This requires a trip, maybe a road trip, but no lessons are learnt, no adventures are had along the way. Michael has no desire to be back, and the one scene he has with the aged mother of the boy whose life he snuffed out pointlessly all those years ago is monstrous and revealing of so much anguish and ugliness.
Some of the stuff Michael says is shocking. It’s shocking. It shouldn’t be shocking, but it is. It’s not even just shocking because he’s a First Nations person blaming the survivors of the various genocides and Trail of Tears-like forced relocations and such for his lot in life. It’s shocking because it’s a mentality so poisonous that only further monstrousness can come from it.
This is not a story where a legal resolution would really make a lot of sense or bring any closure, I don’t think. The stain of what M’kwa grew up with and did is too vast, too all-pervasive. It’s not a film, either, where more modern ideas like talking about issues with someone, getting mental health support, opening up to your friends or partner, and then making reparations in some way to the community or something equally vapid. The seeds of the solution are planted right from the start, and I don’t just mean the Biblical references to the first murderer, cursed to walk the earth bearing the Mark of Cain. Right from the start reference is made to an Ojibwe tale of someone afflicted with a “white man’s” disease, which is probably smallpox, who, to save the rest of his tribe, must distance himself for their safety.
Images from this story, which isn’t really a story, just a cultural requirement, pop up, with M’kwa / Michael as the afflicted man, who needs to keep his poison away from others, but it isn’t a definitive moral. It doesn’t explain what Michael should be or must do. He could do more evil. He could find peace in his family. But maybe the tribe the tale is telling him to distance himself from isn’t the Ojibwe; maybe it’s his family, for their safety? Maybe the tribe he should be away from is all of humanity? Or life itself?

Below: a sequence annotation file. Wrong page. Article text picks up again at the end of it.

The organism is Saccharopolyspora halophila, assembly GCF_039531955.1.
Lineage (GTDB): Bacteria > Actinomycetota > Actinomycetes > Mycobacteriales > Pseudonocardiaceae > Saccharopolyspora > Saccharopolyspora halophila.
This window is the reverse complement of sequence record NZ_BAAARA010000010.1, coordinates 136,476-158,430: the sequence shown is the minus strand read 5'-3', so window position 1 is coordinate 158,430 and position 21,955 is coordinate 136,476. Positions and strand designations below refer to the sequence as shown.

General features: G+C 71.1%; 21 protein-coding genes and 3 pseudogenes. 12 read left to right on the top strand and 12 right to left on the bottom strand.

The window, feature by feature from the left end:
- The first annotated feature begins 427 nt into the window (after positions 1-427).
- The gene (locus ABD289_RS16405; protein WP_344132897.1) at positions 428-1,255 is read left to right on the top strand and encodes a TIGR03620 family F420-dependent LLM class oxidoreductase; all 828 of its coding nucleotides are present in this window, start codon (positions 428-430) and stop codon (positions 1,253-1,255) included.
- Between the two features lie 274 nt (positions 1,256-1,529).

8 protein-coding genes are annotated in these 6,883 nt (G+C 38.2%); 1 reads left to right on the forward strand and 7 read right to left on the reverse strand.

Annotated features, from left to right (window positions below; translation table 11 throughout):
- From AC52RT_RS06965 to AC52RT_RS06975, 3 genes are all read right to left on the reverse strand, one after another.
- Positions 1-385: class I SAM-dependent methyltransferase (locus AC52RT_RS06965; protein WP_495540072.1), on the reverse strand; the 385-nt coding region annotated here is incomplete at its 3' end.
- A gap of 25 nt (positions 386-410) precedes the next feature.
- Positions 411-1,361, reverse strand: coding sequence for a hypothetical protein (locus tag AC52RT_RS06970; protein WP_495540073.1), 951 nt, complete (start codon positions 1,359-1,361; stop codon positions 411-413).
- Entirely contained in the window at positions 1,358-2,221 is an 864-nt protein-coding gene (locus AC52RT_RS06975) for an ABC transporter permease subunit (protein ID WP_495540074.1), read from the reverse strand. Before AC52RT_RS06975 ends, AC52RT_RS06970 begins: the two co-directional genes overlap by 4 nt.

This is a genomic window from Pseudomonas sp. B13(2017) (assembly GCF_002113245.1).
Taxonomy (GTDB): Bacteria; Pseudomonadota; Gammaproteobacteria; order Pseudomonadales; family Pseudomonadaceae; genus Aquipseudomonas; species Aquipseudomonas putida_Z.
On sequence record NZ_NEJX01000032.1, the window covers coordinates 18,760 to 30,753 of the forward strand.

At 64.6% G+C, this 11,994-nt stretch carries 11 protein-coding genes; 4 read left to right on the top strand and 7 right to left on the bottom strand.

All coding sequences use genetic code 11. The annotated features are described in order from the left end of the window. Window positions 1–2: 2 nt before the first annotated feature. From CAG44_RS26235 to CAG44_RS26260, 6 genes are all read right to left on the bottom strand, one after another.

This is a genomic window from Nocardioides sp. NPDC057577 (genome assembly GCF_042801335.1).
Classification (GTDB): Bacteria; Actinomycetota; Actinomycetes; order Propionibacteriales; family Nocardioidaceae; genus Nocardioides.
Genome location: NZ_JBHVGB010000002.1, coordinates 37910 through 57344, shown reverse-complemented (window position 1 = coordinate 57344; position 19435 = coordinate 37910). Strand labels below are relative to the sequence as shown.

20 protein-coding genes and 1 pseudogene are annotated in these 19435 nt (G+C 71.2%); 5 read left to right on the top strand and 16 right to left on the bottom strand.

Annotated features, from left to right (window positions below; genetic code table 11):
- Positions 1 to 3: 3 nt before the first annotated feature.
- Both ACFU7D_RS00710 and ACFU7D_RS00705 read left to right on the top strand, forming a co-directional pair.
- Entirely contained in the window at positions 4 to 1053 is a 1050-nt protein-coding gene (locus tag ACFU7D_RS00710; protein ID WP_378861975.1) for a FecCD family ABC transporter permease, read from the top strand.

It’s one of the few films I’ve watched that I’ve thought would benefit from being longer. I wish the Kate Bosworth character had more to do that just be a blonde wife. I wish the confrontation between M’kwa and Ted-O had been handled differently. I wish there were more scenes of M’kwa and Gretchen, his wife, really struggling together to figure out who he is and what he’s done, and how he can live without bringing forward the misery of the past onto his own children. I wish Ted-O had enjoyed a different fate, because he asked for and deserved none of this, just like poor James Wolf back in 1988. But my wishes shouldn’t alter anything, because this isn’t my story.
We don’t’ get a clear sense that anything is resolved in a positive way at the end, but I always have hope, even for fictional characters. Wild Indian is sometimes clunky, but it’s a pretty strong flick overall, mostly because it’s pretty uncompromising, and it’s not telling a story told many times before in the same ways. Michael Greyeyes is a pretty intense actor, and I’m almost scared to see him in anything else.
7 times Wild Indian is not pandering to our notions of indigenous nobility at all out of 10
“It’s not my fault Indians are a bunch of fucking liars and narcissists,” – I didn’t say it, he said it - Wild Indian